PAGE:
A few bullets for id please


#1

I wonder if anyone can help id a few of my rounds please.

  1. is a wooden 20mm dummy painted matt black. when I bought this I was told it was ex RAF. I have not seen any literature to say the RAF used wooden 20mm Dummys. However I have read that the Royal Navy used them. After rubbing a little dust into the head the following is visible. O.E D.II.N W&P

  2. I have two K-18 303 cases but one has an extra - before the Z. what does this dash mean? Also on the case with the dash it looks like that it was once chemically blackened from the head to a depth of 14 mm or .055 of a inch.


  3. Is a 7.92 case by Peters headstamp = PC 40 1Z I have seen a single Z on the head stamp but not a 1Z. can anyone tell me the meaning of the 1 on the stamp please.

  4. A headstamp of B T 3 39 On Curtis Steinhauer cd i can not tell the difference between a round with this haedstamp from one shown for Yugoslavia and Switzerland.

  5. I bought this round from a French collector, Its obviously a battlefield dug bullet. The bullet does not look like it has been pulled. I have been told that this round should have a wooden bullet. So my question is should this case have a ball or wooden bullet?


#2

Info on #1: viewtopic.php?f=1&t=897 , towards middle of page 4.

#3 “These are contract rounds manufactured by Pouderie et Cartouche Helene in Greece for Great Britain in 1940 The “Iz” means ball Mark I loaded with nitro-cellulose powder.” viewtopic.php?f=1&t=1014.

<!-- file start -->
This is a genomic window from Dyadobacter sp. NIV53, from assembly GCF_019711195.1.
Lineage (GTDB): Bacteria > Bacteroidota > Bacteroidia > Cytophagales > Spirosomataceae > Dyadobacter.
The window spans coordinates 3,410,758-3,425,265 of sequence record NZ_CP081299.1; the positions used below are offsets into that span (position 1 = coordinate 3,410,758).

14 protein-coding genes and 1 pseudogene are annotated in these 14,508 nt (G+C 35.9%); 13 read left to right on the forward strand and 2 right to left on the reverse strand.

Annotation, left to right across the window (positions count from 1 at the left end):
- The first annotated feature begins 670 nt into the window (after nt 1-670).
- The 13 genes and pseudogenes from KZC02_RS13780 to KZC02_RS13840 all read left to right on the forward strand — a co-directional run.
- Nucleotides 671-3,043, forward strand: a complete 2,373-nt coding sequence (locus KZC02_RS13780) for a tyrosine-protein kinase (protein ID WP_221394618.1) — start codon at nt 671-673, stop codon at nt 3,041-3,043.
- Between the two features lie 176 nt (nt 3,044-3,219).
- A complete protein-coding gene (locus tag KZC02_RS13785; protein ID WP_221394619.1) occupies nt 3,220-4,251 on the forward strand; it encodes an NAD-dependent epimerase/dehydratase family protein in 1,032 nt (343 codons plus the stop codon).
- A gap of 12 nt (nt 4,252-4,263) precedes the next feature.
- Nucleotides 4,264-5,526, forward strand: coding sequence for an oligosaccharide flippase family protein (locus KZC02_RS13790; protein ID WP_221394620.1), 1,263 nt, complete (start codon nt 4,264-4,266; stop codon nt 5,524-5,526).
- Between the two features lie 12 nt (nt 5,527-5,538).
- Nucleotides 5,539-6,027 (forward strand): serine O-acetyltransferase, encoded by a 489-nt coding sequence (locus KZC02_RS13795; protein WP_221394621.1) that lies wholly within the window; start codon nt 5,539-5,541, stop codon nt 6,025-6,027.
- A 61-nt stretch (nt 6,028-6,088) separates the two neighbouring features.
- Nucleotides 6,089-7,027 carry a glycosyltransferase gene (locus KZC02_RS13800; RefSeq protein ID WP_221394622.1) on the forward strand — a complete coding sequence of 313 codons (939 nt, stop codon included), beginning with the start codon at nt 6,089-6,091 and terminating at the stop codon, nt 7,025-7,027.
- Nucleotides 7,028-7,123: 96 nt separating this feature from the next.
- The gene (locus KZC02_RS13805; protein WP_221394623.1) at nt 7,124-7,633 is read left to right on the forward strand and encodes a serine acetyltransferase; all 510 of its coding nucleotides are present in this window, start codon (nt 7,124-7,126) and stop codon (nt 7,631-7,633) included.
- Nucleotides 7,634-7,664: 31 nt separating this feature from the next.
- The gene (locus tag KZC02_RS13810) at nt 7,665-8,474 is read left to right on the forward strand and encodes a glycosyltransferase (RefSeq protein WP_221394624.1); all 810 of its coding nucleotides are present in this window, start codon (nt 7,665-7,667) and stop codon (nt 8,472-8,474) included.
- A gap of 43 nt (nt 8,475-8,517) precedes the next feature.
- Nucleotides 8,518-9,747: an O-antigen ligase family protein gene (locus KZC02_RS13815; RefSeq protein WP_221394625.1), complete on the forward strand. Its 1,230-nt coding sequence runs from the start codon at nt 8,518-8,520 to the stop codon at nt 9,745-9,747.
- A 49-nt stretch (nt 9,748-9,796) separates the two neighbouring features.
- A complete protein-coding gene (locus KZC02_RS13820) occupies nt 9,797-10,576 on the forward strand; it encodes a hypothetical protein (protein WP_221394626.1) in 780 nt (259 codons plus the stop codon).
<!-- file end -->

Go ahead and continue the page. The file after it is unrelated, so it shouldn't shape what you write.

Cartridge S.A. Ball 7.92mm Mark Iz from Tony Edwards’ web site-
sites.google.com/site/britmilammo/7-92mm-besa

#4 is Yugoslavian see: [7.9mm loadings and headstamps of yugoslavia) . The letters in the HS are Cyrillic.


#3

We had a #1 in our sale 8 lot 752 & it was thought to be New Zealand Air Force issue and British in origin.
It was headstamped ’ OE D. II N W&JRT 1942 and lot 753 had another variation which was unpainted, with a broad arrow stamped near the head, and a different headstamp with a 1943 date


#4

[quote=“PetedeCoux”]We had a #1 in our sale 8 lot 752 & it was thought to be New Zealand Air Force issue and British in origin.
It was headstamped ’ OE D. II N W&JRT 1942 and lot 753 had another variation which was unpainted, with a broad arrow stamped near the head, and a different headstamp with a 1943 date[/quote]

OE = Oerlikon; D II N = Drill Mark II, Naval; W&JRT = Manufacturer, 1942 = date.

gravelbelly


#5

#2. VII - Z. This was obviously intended to be loaded as a Ball, Mark 7, loaded with nitrocellulose powder, however there doesn’t appear to have been any stab crimps on the neck, which would be usual for that period. Apart from being from a different bunter, I have no idea if the - means anything special.
If there are no signs of bullet crimping, I would be looking for alternate uses of the case. During this time Grenade cartridges and similar used ball cases, and other than an open neck, closed with a wad, seem to be lacking positive identification. One which does come to mind is the Cartridge, S.A. Trench Howitzer Mark 1. This looked like a grenade cartridge, but with the lower half of the case blackened. That is only my best guess.


#6

5#

This round was original loaded as a blank and therefor would have a wooden bullet.
Same round is also know as a sS ( schweres Spitsgeschoss ) round but would have a green primer annulus and would have primer crimps.

451kr.


#7

Here a link for your #5 cartridge: viewtopic.php?f=8&t=11756


#8

The 20x110 Oerlikon Mk II Drill cartridge made of wood was approved for Naval Service in December 1940. This example was made by W. & J. R. Thompson Ltd. in Yorkshire, England.


#9

Well guys thanks alot, my tv round I will pull the bullet and post the pics…paul


#10

The late Tony Edwards told me that the dashes on the Kynoch 1918 .303 headstamps indicated which production line within the factory they were made on.


#11

Thanks Falcon, Really useful piece of information and often difficult to find.